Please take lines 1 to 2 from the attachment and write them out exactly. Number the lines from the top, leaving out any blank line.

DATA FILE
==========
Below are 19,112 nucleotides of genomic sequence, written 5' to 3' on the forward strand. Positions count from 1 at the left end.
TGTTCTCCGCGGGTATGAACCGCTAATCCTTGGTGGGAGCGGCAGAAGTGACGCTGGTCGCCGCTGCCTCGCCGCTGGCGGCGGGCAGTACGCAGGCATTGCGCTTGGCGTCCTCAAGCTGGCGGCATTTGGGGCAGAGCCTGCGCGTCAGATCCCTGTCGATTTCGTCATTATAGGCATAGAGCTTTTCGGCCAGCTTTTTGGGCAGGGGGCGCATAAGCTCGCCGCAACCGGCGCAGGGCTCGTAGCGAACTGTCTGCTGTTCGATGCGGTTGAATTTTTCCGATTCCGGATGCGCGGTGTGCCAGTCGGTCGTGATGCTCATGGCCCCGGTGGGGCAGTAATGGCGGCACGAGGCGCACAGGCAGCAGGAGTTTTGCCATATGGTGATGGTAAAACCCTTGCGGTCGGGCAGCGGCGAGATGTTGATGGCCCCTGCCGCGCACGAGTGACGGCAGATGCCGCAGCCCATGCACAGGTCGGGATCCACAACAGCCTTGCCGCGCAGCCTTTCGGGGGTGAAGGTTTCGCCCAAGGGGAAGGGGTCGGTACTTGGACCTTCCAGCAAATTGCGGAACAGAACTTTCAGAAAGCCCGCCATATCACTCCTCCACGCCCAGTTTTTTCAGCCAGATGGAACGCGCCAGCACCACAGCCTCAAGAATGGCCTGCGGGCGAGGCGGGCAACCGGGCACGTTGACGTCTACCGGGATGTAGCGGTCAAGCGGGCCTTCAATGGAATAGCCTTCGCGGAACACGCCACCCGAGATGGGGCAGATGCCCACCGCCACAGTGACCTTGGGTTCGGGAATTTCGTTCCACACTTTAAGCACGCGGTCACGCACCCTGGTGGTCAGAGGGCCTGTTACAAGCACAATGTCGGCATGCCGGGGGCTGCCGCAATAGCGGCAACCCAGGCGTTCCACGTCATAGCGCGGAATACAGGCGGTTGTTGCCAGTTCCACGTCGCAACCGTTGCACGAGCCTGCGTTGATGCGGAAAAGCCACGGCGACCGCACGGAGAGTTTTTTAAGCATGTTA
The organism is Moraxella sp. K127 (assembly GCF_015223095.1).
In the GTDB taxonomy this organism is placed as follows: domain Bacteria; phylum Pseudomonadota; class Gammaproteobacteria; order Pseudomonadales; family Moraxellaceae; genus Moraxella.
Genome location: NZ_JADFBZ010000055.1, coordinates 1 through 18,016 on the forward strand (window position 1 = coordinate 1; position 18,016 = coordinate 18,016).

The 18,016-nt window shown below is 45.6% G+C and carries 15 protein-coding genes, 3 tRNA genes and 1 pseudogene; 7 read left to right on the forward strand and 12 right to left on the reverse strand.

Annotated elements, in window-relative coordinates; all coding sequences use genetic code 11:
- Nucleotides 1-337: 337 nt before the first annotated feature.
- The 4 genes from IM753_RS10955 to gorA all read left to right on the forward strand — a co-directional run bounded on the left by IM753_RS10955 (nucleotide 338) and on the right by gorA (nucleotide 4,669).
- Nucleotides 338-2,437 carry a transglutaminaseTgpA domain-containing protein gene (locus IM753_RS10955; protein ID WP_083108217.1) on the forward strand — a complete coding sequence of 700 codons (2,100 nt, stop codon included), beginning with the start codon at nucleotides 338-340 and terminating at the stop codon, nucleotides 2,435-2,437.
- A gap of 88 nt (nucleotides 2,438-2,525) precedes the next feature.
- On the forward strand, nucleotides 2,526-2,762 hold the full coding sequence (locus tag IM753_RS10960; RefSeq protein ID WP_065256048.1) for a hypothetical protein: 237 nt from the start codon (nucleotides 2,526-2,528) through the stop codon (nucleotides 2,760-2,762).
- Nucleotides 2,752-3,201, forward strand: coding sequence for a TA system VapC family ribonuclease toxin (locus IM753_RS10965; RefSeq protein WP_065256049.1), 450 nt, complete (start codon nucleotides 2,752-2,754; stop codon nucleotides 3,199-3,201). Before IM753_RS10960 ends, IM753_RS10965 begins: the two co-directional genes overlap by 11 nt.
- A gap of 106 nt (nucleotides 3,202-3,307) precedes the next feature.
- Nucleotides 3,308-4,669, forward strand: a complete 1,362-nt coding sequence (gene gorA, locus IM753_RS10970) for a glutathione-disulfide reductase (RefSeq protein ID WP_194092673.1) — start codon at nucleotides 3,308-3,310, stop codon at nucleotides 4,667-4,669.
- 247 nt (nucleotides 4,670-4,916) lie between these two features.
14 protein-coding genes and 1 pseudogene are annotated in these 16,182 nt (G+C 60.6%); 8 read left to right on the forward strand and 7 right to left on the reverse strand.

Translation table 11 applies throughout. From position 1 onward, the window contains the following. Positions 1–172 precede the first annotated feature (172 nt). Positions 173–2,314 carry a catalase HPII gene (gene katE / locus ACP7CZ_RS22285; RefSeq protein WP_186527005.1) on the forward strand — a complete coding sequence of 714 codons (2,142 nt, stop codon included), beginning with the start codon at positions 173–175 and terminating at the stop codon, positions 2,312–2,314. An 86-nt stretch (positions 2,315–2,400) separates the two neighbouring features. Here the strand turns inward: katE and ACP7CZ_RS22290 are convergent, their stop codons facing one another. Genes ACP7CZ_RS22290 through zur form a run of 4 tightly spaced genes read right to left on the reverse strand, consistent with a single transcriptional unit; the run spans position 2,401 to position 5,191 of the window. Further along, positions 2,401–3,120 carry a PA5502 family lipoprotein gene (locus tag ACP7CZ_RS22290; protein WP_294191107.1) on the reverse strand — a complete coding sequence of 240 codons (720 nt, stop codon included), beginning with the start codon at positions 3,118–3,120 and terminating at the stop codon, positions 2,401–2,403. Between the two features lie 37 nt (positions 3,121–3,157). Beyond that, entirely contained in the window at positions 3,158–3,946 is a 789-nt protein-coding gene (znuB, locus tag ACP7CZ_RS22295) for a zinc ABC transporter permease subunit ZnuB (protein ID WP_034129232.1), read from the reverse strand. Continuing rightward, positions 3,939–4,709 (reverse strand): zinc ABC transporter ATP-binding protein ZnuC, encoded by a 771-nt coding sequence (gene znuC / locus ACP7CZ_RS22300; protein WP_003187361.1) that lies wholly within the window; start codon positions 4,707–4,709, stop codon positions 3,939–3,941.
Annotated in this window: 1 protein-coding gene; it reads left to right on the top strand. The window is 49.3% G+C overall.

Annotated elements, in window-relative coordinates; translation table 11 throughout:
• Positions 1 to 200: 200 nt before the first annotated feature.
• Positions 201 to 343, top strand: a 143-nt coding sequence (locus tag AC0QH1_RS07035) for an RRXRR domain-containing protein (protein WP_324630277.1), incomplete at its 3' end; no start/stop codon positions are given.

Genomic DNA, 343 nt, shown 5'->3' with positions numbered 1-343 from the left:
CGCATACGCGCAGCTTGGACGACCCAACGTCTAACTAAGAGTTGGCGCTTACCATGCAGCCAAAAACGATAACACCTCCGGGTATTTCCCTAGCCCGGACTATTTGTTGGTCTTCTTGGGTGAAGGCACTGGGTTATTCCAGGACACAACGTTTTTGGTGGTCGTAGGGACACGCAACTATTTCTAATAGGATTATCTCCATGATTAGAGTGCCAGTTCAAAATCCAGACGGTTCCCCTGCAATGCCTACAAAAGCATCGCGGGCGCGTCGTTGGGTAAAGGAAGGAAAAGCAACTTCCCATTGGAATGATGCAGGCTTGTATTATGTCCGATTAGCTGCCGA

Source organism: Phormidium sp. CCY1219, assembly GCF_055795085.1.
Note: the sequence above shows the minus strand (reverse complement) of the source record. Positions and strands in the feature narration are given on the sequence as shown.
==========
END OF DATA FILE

Below are 19,112 nucleotides of genomic sequence, written 5' to 3' on the forward strand. Positions count from 1 at the left end.
TGTTCTCCGCGGGTATGAACCGCTAATCCTTGGTGGGAGCGGCAGAAGTGACGCTGGTCGCCGCTGCCTCGCCGCTGGCGGCGGGCAGTACGCAGGCATTGCGCTTGGCGTCCTCAAGCTGGCGGCATTTGGGGCAGAGCCTGCGCGTCAGATCCCTGTCGATTTCGTCATTATAGGCATAGAGCTTTTCGGCCAGCTTTTTGGGCAGGGGGCGCATAAGCTCGCCGCAACCGGCGCAGGGCTCGTAGCGAACTGTCTGCTGTTCGATGCGGTTGAATTTTTCCGATTCCGGATGCGCGGTGTGCCAGTCGGTCGTGATGCTCATGGCCCCGGTGGGGCAGTAATGGCGGCACGAGGCGCACAGGCAGCAGGAGTTTTGCCATATGGTGATGGTAAAACCCTTGCGGTCGGGCAGCGGCGAGATGTTGATGGCCCCTGCCGCGCACGAGTGACGGCAGATGCCGCAGCCCATGCACAGGTCGGGATCCACAACAGCCTTGCCGCGCAGCCTTTCGGGGGTGAAGGTTTCGCCCAAGGGGAAGGGGTCGGTACTTGGACCTTCCAGCAAATTGCGGAACAGAACTTTCAGAAAGCCCGCCATATCACTCCTCCACGCCCAGTTTTTTCAGCCAGATGGAACGCGCCAGCACCACAGCCTCAAGAATGGCCTGCGGGCGAGGCGGGCAACCGGGCACGTTGACGTCTACCGGGATGTAGCGGTCAAGCGGGCCTTCAATGGAATAGCCTTCGCGGAACACGCCACCCGAGATGGGGCAGATGCCCACCGCCACAGTGACCTTGGGTTCGGGAATTTCGTTCCACACTTTAAGCACGCGGTCACGCACCCTGGTGGTCAGAGGGCCTGTTACAAGCACAATGTCGGCATGCCGGGGGCTGCCGCAATAGCGGCAACCCAGGCGTTCCACGTCATAGCGCGGAATACAGGCGGTTGTTGCCAGTTCCACGTCGCAACCGTTGCACGAGCCTGCGTTGATGCGGAAAAGCCACGGCGACCGCACGGAGAGTTTTTTAAGCATGTTA